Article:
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There is nothing outside to tell you that you are at a landmark. No sign that says “This is the World’s Last Popeyes Buffet ever.” No photos or press cuttings saying “Anthony Bourdain ate here.”

It’s typical of an area where the culture is still genuine and not ramped up for tourists. I’ve lived in Acadiana for 16 years but this is my first visit to the much talked about buffet. I’m looking for the sign described above, I’m waiting for the welcome. I’m greeted by an efficient “Yes?” that I’m hoping really means, “Welcome to the last remaining Popeyes Buffet on Earth, we are pleased to have you here.”

Then some friends arrive; one should never do these things alone. I take one of everything available - including a biscuit, chicken of course (spicy and mild), a chicken liver (yep), mashed potatoes, red beans and rice, mac and cheese, coleslaw and a couple of other side dishes and gravies. I’m reminded to ask for ‘Cajun Sparkle’ - the little packets of spices that seem to be kept a secret. Of course, I use my best English accent and am handed four of the little packets to sprinkle on my food. I open one and keep the others as a souvenir. I imagine they are kept in a little safe with a Cajun password and only handed out to those who show bravery. (They are at least not on show and you have to know about them to request them.)

Popeye's Cajun Sparkle
Illustration by aileen bennett

The food is fresh and classic Popeyes - and gets better with conversation. I’m told about the mythical things that used to exist on the buffet - spaghetti, blueberry biscuits, vanilla pudding, maybe tacos. Someone is sure that it used to open for breakfast and everyone discusses the mac and cheese, now famous as Anthony Bourdain's “really disgusting shameful pleasure.” Apparently, he dined here for three days in a row when he was in town filming for Parts Unknown - I’m guessing he loved the get-exactly-what-you-expect simplicity, the anonymity, and yes, the never-ending side dishes.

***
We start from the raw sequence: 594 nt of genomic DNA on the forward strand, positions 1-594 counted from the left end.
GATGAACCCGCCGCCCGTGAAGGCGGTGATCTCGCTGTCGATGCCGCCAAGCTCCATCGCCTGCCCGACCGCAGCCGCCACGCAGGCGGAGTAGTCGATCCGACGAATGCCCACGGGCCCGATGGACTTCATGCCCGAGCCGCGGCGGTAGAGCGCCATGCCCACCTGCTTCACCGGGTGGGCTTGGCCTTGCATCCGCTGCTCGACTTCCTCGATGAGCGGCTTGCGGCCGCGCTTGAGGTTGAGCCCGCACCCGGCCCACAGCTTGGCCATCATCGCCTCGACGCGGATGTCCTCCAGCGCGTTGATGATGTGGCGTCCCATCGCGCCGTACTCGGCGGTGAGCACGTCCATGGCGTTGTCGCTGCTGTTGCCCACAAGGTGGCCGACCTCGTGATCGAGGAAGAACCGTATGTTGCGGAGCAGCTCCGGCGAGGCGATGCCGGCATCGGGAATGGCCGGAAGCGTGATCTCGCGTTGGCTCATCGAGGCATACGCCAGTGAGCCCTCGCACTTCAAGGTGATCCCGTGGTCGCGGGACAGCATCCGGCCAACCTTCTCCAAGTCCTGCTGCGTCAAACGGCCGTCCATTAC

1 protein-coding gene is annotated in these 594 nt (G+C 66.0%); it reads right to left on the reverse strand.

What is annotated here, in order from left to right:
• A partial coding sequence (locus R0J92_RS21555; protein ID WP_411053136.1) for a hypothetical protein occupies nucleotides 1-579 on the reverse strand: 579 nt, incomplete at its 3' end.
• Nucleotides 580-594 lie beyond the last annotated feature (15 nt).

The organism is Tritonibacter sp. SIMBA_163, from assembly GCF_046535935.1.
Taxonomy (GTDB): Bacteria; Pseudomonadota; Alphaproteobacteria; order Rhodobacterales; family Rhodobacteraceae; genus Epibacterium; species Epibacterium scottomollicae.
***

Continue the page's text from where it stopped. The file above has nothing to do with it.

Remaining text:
The magic is growing on me, people tell stories and I walk from table to table to sit with different friends. It doesn’t get more Cajun than this. And then it does…

A group of about 20 high school students arrives dressed for a dance of some kind. It’s December and 4.30 in the afternoon. They are in formal attire, the boys all proud and smart and the girls in dresses and heels with corsages on their wrists, and I’m too English to ask questions. A friend soon starts the conversation for me - it’s Homecoming (they are a basketball school, not football). Their school is small (only 47 in the graduating class) and they have driven from a town just over 30 miles from here to come to this Popeyes. This exact Popeyes. Because of the buffet. Because it’s the last buffet in the county. They have a Popeyes in their town, but it doesn’t have a buffet. They will eat here and drive back to the dance.

Popeye's Buffet
Illustration by aileen bennett

I look around. They have ordered from the menu - not the buffet. It makes me smile.

This place is wonderful just because it exists, there were originally other Popeye’s Buffets - 5 years ago at least 3 were reported. This one is still here. And still very much part of things. I leave well fed, both by the food and the stories I’ve heard.